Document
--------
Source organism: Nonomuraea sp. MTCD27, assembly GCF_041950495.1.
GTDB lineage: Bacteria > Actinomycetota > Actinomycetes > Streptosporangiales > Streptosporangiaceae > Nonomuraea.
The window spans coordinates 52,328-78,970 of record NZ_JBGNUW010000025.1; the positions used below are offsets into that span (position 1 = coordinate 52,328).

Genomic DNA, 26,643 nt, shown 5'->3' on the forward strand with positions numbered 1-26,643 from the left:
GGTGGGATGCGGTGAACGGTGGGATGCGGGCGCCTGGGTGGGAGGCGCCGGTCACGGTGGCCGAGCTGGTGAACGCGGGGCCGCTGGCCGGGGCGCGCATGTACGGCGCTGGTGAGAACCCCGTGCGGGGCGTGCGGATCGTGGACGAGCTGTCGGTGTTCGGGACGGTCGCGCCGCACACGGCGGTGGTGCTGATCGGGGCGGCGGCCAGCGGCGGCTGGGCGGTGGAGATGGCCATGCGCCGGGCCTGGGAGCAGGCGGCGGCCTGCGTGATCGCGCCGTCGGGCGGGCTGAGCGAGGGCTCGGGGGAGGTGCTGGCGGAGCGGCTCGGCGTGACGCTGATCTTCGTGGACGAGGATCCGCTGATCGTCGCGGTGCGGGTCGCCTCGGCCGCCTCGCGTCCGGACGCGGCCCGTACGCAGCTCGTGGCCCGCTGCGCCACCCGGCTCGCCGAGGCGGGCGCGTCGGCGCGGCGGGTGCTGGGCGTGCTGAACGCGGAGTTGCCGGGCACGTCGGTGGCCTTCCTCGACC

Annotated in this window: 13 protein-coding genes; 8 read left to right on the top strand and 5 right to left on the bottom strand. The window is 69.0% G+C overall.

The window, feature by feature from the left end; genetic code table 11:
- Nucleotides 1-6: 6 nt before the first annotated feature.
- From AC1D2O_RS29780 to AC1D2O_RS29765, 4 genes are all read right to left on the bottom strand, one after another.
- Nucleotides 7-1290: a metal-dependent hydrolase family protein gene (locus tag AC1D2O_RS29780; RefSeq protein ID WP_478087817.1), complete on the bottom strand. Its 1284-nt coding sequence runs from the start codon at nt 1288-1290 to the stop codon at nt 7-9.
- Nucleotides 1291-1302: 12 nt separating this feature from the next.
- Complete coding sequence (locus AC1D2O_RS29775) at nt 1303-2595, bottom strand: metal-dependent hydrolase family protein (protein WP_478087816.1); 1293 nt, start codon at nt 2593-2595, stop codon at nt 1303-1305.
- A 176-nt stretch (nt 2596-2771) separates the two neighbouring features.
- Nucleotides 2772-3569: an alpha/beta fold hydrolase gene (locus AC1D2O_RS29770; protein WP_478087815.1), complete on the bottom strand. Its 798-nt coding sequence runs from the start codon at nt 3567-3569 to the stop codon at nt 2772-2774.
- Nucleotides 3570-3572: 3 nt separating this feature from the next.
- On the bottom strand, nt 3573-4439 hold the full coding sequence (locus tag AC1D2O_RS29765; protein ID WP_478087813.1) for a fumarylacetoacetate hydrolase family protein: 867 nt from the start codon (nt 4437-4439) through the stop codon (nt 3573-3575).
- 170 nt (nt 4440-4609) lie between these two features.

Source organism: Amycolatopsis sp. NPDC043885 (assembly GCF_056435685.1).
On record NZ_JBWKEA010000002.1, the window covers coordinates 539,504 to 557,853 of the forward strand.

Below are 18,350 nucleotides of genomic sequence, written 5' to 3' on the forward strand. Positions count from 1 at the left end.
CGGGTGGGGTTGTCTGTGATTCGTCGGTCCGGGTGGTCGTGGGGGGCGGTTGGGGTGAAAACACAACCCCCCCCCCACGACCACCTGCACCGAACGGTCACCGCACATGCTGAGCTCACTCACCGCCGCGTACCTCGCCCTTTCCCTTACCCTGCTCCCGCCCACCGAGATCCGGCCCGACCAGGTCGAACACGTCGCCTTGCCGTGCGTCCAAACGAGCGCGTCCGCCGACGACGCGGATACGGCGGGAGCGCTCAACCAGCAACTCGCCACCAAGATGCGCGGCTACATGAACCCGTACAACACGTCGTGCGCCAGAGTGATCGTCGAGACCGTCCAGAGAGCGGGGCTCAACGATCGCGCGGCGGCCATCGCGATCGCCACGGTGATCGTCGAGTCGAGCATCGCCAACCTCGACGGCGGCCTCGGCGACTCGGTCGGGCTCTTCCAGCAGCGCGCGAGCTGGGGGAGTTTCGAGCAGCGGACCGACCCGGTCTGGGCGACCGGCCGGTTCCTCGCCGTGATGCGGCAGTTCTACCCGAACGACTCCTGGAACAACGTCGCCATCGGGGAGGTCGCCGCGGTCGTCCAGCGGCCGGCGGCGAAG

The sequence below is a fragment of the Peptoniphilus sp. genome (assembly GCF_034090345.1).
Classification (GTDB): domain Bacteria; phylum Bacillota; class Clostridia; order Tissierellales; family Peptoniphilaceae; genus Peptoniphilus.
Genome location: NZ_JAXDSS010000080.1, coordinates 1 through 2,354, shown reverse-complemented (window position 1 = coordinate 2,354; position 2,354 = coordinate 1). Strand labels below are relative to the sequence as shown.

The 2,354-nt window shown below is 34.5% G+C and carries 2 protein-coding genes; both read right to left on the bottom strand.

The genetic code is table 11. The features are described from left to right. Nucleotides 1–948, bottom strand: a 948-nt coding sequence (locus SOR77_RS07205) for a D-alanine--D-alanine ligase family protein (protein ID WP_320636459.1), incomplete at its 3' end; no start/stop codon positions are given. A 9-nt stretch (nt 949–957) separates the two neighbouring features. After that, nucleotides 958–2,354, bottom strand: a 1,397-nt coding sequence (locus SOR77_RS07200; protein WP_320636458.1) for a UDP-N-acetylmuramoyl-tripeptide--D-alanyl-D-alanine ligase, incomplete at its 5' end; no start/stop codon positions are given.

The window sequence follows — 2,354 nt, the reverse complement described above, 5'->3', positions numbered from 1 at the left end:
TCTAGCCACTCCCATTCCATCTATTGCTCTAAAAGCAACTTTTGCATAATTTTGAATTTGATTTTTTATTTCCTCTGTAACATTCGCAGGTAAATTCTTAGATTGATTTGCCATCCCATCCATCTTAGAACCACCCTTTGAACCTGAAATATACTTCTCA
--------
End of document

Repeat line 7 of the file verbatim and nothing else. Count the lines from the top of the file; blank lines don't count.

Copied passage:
The window, feature by feature from the left end; genetic code table 11: